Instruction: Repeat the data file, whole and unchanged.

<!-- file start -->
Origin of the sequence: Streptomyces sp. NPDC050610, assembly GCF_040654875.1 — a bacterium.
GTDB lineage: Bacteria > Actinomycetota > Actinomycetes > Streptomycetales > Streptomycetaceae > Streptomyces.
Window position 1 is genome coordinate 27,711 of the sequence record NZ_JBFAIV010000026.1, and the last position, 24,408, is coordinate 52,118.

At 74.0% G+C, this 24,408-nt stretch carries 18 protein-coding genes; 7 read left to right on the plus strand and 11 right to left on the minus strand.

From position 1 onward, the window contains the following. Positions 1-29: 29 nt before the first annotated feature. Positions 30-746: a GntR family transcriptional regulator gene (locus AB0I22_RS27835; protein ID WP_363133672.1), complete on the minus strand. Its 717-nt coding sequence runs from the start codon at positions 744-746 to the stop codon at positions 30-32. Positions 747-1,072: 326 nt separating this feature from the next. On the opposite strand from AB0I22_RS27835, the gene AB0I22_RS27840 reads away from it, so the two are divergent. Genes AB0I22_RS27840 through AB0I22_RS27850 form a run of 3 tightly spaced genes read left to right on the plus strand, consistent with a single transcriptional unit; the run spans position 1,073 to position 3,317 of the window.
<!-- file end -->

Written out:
Origin of the sequence: Streptomyces sp. NPDC050610, assembly GCF_040654875.1 — a bacterium.
GTDB lineage: Bacteria > Actinomycetota > Actinomycetes > Streptomycetales > Streptomycetaceae > Streptomyces.
Window position 1 is genome coordinate 27,711 of the sequence record NZ_JBFAIV010000026.1, and the last position, 24,408, is coordinate 52,118.

At 74.0% G+C, this 24,408-nt stretch carries 18 protein-coding genes; 7 read left to right on the plus strand and 11 right to left on the minus strand.

From position 1 onward, the window contains the following. Positions 1-29: 29 nt before the first annotated feature. Positions 30-746: a GntR family transcriptional regulator gene (locus AB0I22_RS27835; protein ID WP_363133672.1), complete on the minus strand. Its 717-nt coding sequence runs from the start codon at positions 744-746 to the stop codon at positions 30-32. Positions 747-1,072: 326 nt separating this feature from the next. On the opposite strand from AB0I22_RS27835, the gene AB0I22_RS27840 reads away from it, so the two are divergent. Genes AB0I22_RS27840 through AB0I22_RS27850 form a run of 3 tightly spaced genes read left to right on the plus strand, consistent with a single transcriptional unit; the run spans position 1,073 to position 3,317 of the window.